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The False Economy of Seeking to Eliminate Delayed Transfers of Care: Some Lessons from Queueing Theory


  • Richard M. Wood

    (UK National Health Service (BNSSG ICB), NHS Bristol, North Somerset and South Gloucestershire Integrated Care Board
    University of Bath
    South West Better Care Partnership)

  • Alison L. Harper

    (University of Exeter
    South West Better Care Partnership)

  • Zehra Onen-Dumlu

    (University of Bath
    South West Better Care Partnership)

  • Paul G. Forte

    (UK National Health Service (BNSSG ICB), NHS Bristol, North Somerset and South Gloucestershire Integrated Care Board
    South West Better Care Partnership)

  • Martin Pitt

    (University of Exeter
    South West Better Care Partnership)

  • Christos Vasilakis

    (University of Bath
    South West Better Care Partnership)


Background It is a stated ambition of many healthcare systems to eliminate delayed transfers of care (DTOCs) between acute and step-down community services. Objective This study aims to demonstrate how, counter to intuition, pursual of such a policy is likely to be uneconomical, as it would require large amounts of community capacity to accommodate even the rarest of demand peaks, leaving much capacity unused for much of the time. Methods Some standard results from queueing theory—a mathematical discipline for considering the dynamics of queues and queueing systems—are used to provide a model of patient flow from the acute to community setting. While queueing models have a track record of application in healthcare, they have not before been used to address this question. Results Results show that ‘eliminating’ DTOCs is a false economy: the additional community costs required are greater than the possible acute cost saving. While a substantial proportion of DTOCs can be attributed to inefficient use of resources, the remainder can be considered economically essential to ensuring cost-efficient service operation. For England’s National Health Service (NHS), our modelling estimates annual cost savings of £117m if DTOCs are reduced to the 12% of current levels that can be regarded as economically essential. Conclusion This study discourages the use of ‘zero DTOC’ targets and instead supports an assessment based on the specific characteristics of the healthcare system considered.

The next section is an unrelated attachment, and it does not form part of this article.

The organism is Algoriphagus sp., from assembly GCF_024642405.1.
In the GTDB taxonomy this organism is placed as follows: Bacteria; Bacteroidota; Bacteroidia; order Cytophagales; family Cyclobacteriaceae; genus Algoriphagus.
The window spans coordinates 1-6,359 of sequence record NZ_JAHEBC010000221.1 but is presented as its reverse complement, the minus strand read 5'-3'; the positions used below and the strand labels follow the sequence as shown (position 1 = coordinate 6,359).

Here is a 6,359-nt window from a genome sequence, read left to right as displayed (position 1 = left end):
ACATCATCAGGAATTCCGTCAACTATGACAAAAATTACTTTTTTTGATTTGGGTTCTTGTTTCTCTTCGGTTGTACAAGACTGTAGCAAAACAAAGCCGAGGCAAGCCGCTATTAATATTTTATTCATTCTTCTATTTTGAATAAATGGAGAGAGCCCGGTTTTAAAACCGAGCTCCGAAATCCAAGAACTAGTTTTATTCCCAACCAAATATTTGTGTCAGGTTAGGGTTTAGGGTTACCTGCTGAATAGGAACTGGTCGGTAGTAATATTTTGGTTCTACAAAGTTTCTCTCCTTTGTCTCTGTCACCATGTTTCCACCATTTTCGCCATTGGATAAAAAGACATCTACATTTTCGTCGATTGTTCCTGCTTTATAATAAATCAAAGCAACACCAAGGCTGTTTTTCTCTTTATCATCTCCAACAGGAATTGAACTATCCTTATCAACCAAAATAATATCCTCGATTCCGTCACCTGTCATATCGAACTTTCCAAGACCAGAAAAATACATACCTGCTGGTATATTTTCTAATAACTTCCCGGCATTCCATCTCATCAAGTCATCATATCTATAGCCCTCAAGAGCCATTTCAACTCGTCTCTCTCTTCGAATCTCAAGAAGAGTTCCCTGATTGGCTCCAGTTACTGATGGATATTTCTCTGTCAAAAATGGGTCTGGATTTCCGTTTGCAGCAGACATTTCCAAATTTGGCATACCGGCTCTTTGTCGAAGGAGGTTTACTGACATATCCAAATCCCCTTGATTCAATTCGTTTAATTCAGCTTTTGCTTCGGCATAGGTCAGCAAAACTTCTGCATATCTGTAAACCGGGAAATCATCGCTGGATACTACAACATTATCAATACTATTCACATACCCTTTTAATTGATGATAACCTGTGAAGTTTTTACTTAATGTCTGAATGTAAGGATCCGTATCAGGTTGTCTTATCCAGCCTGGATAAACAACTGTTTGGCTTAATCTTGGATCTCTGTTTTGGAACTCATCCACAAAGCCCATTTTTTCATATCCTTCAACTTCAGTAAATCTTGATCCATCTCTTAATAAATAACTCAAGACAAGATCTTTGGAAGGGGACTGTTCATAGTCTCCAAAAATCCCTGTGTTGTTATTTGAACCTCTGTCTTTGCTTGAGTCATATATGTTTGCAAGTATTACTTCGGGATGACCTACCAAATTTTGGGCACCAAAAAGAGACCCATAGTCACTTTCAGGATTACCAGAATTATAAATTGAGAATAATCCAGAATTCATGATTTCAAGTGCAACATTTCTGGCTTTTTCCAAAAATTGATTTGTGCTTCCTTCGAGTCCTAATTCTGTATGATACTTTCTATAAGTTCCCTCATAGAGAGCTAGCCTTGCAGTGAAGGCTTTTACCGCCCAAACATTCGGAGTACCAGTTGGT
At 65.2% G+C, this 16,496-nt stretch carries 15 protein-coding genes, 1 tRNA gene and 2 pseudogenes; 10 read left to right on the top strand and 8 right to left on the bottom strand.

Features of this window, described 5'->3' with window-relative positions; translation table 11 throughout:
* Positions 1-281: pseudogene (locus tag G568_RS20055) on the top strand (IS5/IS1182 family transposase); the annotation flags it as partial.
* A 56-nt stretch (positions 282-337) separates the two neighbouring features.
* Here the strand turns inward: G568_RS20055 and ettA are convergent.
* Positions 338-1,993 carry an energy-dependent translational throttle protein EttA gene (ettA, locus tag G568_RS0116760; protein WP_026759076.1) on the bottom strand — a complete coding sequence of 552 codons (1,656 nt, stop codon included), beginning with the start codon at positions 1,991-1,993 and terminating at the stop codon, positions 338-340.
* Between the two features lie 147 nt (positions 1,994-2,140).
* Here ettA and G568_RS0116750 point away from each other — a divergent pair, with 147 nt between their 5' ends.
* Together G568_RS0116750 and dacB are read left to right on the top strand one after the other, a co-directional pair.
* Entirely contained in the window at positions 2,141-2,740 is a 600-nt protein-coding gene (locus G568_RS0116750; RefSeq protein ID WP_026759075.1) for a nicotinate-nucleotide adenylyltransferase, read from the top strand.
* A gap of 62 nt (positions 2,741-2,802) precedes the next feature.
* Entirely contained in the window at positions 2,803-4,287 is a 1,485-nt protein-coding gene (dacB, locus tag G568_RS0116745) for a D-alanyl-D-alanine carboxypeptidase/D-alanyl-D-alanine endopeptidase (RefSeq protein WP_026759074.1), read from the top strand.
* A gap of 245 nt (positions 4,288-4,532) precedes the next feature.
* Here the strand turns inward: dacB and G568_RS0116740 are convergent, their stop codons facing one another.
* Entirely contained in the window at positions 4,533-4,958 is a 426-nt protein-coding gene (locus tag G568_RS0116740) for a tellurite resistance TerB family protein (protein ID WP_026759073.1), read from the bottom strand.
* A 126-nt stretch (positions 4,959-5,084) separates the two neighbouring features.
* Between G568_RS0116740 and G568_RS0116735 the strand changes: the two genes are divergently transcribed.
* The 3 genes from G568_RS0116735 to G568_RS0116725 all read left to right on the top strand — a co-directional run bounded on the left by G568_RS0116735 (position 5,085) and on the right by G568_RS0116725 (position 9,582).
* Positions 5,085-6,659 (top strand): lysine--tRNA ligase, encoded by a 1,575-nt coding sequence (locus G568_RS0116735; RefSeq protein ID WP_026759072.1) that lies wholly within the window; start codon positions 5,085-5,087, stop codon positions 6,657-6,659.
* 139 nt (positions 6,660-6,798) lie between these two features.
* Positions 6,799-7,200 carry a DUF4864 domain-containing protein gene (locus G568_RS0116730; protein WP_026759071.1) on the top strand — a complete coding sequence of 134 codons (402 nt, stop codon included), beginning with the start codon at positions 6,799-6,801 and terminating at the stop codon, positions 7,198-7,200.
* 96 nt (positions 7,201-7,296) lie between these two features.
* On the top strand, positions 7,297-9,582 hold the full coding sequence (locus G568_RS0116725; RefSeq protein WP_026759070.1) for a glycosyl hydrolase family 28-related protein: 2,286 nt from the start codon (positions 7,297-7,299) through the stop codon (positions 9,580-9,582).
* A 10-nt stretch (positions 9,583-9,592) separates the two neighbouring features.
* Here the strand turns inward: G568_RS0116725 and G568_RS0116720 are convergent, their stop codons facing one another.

Suggested Citation

  • Richard M. Wood & Alison L. Harper & Zehra Onen-Dumlu & Paul G. Forte & Martin Pitt & Christos Vasilakis, 2023. "The False Economy of Seeking to Eliminate Delayed Transfers of Care: Some Lessons from Queueing Theory," Applied Health Economics and Health Policy, Springer, vol. 21(2), pages 243-251, March.
  • Handle: RePEc:spr:aphecp:v:21:y:2023:i:2:d:10.1007_s40258-022-00777-2
    DOI: 10.1007/s40258-022-00777-2

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    References listed on IDEAS

    1. Linda Green, 2006. "Queueing Analysis in Healthcare," International Series in Operations Research & Management Science, in: Randolph W. Hall (ed.), Patient Flow: Reducing Delay in Healthcare Delivery, chapter 0, pages 281-307, Springer.
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